Skip to content

Keeping Score

by David Brock on January 8th, 2014

I’ve been having a number of conversations that, to be honest, have surprised me a little.  They’ve focused on winning, losing, competing, and accountability.  I suppose I’m really a hardliner on the issue of performance and accountability.

Selling is an outcomes focused profession (frankly, I think most jobs are or should be outcomes focused).  Results count, we are accountable for producing results for our companies and customers.  In the end, we either achieve the results we have committed to achieve or we haven’t.  And we keep score.

We’re measured in the outcomes we produce by quotas, revenue targets, or something similar.  We are committed to achieve the targets that have been assigned–while we may disagree with a quota assignment–by working for the company and accepting a paycheck, we are obligated to meet the goals that have been assigned to us.  There can be no passive aggressive behaviors, “Those SOB’s in corporate don’t get it, I’ll do the best I can, but I don’t buy the quota.”  If you have accepted a job and a paycheck you have a commitment to perform to expectations and meet goals.  If you don’t like it, go some place else.

That doesn’t mean the expectations are fair or realistic.  I’ve been involved in many situations where the expectations have been very unrealistic.  It’s our responsibility, particularly, if we are leaders, to do everything we can to make them realistic, to assure we have plans in place that enable us to be successful.  But in the end, if those expectations prevail, it is our obligation to be 200% committed to their attainment.  We don’t get to opt out and still accept a pay check.  If we feel strongly enough about it, we need to find another job.  By staying on, not being totally committed to achieving the goals, we are doing our colleagues and our employers a disservice.

We sometimes fail to achieve those goals and expectations.  It happens to all of us.  What’s important is understanding why, figuring out what we could have done better, differently, whether the goal was appropriate or not.  We need to develop strategies based on what we’ve learned and move forward.  Without failing, we won’t make progress, we won’t learn, we won’t improve.

Each deal we qualify and choose to compete in, someone wins, someone loses.  The customer selects the solution they believe best enables them to achieve their goals, or chooses to do nothing.  We do the best we possibly can, but someone wins or loses.

If we lose, as all of us do, we need to feel bad and disappointed.  We need to be pissed off–not at the customer, but that for some reason we weren’t able to present what the customer considered to be the best alternative.  But if we lose, the most important part of losing is what we learn from it, how we change and how we improve.  Assigning blame has no place in this analysis.  Blame doesn’t help us improve, it just falsely absolves us of responsibility.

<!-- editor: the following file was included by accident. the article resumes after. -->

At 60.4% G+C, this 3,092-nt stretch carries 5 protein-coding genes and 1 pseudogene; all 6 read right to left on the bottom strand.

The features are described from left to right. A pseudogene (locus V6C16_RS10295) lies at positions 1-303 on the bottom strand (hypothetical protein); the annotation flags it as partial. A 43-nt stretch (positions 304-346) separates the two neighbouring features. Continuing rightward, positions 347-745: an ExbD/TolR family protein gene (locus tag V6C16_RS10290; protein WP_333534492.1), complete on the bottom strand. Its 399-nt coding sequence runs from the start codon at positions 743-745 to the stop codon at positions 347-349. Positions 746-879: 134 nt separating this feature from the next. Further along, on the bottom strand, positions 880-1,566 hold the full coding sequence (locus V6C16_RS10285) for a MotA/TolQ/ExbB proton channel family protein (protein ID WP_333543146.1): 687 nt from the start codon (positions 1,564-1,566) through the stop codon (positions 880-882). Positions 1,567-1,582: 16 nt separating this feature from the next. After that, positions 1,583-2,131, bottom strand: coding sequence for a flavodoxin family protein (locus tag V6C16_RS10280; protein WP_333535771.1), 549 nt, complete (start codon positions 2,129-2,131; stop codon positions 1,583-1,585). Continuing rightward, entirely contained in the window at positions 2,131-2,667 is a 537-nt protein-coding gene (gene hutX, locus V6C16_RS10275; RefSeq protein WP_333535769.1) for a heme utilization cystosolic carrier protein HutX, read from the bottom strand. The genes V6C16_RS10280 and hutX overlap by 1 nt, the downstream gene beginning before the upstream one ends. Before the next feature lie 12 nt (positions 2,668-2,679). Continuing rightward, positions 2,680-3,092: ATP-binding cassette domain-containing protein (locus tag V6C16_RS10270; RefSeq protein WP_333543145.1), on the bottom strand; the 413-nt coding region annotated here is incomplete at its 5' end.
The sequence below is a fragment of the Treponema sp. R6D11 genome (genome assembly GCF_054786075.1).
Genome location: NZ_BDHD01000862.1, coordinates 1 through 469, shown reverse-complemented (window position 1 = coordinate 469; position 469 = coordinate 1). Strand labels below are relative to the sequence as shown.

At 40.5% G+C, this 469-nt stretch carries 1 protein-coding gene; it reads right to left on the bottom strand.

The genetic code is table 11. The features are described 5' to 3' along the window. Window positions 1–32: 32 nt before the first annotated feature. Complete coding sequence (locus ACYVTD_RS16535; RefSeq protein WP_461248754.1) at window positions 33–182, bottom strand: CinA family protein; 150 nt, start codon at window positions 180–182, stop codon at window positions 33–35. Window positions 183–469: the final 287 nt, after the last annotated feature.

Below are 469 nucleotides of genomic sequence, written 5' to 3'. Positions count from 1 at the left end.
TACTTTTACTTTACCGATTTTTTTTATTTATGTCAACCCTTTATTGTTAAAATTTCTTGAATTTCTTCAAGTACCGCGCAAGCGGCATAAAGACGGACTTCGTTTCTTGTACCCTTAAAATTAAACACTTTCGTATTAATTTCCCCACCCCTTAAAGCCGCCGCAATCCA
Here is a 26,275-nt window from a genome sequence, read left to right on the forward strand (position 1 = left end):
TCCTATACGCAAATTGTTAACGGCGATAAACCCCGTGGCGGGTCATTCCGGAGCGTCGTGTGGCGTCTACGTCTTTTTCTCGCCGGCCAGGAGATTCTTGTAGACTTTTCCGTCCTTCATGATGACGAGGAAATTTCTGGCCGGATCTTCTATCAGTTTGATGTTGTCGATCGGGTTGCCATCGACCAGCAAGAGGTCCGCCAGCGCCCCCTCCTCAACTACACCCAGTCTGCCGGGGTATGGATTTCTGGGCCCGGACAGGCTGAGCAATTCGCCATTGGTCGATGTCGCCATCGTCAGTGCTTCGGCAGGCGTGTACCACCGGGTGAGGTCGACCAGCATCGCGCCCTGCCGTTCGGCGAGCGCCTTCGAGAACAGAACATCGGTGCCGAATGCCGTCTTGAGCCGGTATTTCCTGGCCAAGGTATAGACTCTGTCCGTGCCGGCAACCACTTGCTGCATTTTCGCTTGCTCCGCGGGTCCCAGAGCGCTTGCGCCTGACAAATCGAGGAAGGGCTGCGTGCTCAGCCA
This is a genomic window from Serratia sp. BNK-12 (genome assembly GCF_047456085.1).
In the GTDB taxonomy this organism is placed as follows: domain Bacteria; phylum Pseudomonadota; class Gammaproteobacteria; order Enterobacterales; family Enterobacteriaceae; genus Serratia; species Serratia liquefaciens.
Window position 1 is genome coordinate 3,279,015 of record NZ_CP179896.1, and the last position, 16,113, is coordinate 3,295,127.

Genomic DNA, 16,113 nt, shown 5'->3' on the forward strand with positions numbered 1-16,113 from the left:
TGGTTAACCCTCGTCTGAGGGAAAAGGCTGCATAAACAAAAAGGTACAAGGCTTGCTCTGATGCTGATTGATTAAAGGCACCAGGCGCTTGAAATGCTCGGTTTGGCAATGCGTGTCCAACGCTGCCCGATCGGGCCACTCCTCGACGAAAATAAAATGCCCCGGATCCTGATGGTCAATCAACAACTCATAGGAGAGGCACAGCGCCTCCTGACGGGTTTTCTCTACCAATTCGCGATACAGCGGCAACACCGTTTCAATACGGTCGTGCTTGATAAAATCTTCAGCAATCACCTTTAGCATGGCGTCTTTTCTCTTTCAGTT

We may have made some mistakes.  Everyone does, we need to learn and improve.  We may have executed perfectly, but there was something about the alternative chosen by the customer that was more compelling.  We need to learn from each of these and assess how we improve.

Being outcomes focused means we don’t get measured on effort.  Trying hard doesn’t count  (I’m feeling a little like Yoda at this point).

Perhaps the most destructive and dysfunctional behaviors I see in organizations aren’t the big things like meeting our goals or winning a deal.  It’s what happens every day in meetings.  It’s not being present or engaged–physically being in the meeting, but spending time on email or with our devices, or having our minds being somewhere else.

Or even worse, it’s not being aligned and committed to the decisions reached in the meeting.  It’s agreeing on the action plan in the meeting, then leaving and doing what we had intended to do anyway.  It’s passive aggressive behaviors that destroy the ability of the organization to execute and achieve it’s shared goals, because we haven’t committed to the outcomes of the meeting.

So, I’m pretty much a hardliner.  We are expected to produce outcomes.  If we are to do this, we have to be totally committed to the achievement of those outcomes.  We have to be aligned within our organizations.  We have to recognize we will fail, but we must learn, improve, re-commit and move forward.

Anything else is a waste of time.

I suspect, these views may not be popular.  I’m looking forward to a spirited discussion in the comments.

This post was written as part of the IBM for Midsize Business program, which provides midsize businesses with the tools, expertise and solutions they need to become engines of a smarter planet. I’ve been compensated to contribute to this program, but the opinions expressed in this post are my own and don’t necessarily represent IBM’s positions, strategies or opinions.



web statistics

  1. Absolutely right on all counts, Dave. Well said.

Leave a Reply

Note: XHTML is allowed. Your email address will never be published.

Subscribe to this comment feed via RSS